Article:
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Using Long-Term Care Insurance to Pay for Home Care

Trying to figure out how to use your mom or dad’s long-term care insurance? Or are you ready to start using the long-term care insurance you’ve been investing in? Having long-term care insurance can make paying for home care easier. But it can be also confusing to know where to start.

If you or your parent chose a plan years ago, it can be difficult to remember what exactly the benefits were or how to go about activating them. And if you parent no longer has the cognitive ability to remember the plan, that makes it even harder. However, you don’t have to go about this alone.

Before making a big decision, make sure you have all the relevant information at your fingertips. We recommend speaking to a Home Care Assistance Care Manager to understand your situation in more detail. They can call the insurance company with you during an in-home assessment to understand your loved one’s policy and the expected benefits. They are also familiar with advising you on the process, complying with any expiration period requirements, and understanding whether your care needs are sufficient to trigger your benefit.

Worried about the headache of all the paperwork? Find specialists, like our Care Managers, who are experts in the administrative setup and ongoing paperwork required to make sure that you receive your benefit. This will reduce the likelihood that you experienced delayed or declined reimbursement and means less hassle for you.

But if you’re like us, you like being in the know before you even start a conversation. That’s why we’re bringing you a crash-course in long-term care insurance.

What is Long-Term Care Insurance and What Does it Cover?

New to the world of long-term care insurance? Long-term care policies vary from plan to plan, but overall, they offset some costs of future care. For example, long-term care insurance comes into play when you have an illness, disability or impairment that interferes with your daily functioning. Most policies require that you meet two of these criteria:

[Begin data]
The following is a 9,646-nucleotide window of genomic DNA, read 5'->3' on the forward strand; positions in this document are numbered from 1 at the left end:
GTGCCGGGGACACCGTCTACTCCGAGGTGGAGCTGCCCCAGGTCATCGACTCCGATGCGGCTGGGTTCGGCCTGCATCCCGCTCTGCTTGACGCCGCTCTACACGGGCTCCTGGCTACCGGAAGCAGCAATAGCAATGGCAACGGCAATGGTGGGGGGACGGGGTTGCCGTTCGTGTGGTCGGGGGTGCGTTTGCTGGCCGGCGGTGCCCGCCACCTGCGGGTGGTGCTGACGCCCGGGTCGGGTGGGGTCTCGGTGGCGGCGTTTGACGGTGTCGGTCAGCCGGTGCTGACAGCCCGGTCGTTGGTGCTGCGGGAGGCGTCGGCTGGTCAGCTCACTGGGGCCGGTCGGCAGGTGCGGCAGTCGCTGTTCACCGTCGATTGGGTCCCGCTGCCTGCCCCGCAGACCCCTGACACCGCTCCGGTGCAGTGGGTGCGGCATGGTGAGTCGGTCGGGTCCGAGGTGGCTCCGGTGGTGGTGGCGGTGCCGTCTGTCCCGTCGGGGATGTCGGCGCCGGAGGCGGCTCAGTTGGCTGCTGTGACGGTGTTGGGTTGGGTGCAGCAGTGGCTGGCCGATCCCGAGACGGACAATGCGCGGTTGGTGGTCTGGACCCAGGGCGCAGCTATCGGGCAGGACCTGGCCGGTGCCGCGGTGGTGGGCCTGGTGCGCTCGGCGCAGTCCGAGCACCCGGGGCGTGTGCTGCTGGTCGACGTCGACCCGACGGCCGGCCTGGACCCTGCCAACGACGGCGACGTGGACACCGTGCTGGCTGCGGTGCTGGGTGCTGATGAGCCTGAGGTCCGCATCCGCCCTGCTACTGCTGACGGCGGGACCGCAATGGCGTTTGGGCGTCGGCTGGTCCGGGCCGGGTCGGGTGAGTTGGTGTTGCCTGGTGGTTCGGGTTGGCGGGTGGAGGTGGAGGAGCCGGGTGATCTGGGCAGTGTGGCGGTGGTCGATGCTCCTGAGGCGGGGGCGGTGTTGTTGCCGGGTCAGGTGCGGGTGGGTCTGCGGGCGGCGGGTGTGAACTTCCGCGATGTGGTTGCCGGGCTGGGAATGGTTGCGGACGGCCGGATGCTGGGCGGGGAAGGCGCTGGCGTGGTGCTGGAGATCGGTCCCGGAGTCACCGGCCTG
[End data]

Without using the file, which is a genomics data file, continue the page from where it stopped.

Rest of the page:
• The inability to perform two or three specific "activities of daily living.” These include bathing, dressing, eating, toileting and transferring from the bed or a chair.
  • Cognitive impairment. Most policies cover stroke, dementia and Parkinson's disease. Policies may exclude other types of mental incapacity.
  • Medical necessity, or certification by a doctor that long-term care is necessary.

How Much are the Benefits Worth?

Traditional LTCI policies are one to five years. Short term LTCI policies (less common) are around 90 days. Depending on the policy, you can be reimbursed for nonmedical in-home care, adult day care, the monthly fees of assisted living, or the daily rate for a nursing home.

Benefits are usually expressed in daily caps for years of duration. For example, a typical benefit is a $200 daily cap for four years. The benefit almost always kicks in after an expiration period of paying out-of-pocket (30-90 days, usually 90 days).

The policies are worth the daily cap for the duration of the benefit. Typical daily caps are $100-$300 and typical durations are one to four years, depending on the coverage selected. Daily caps can vary depending on whether they are used for home care, assisted living, or nursing care.

Doesn't Medicare Pay for These Expenses?

No, Medicare does not pay for home care, assisted living or nursing home care. Medicare will only pay for short-term stays in rehab or medical home health. Long-term care insurance will not pay for services already provided by Medicare.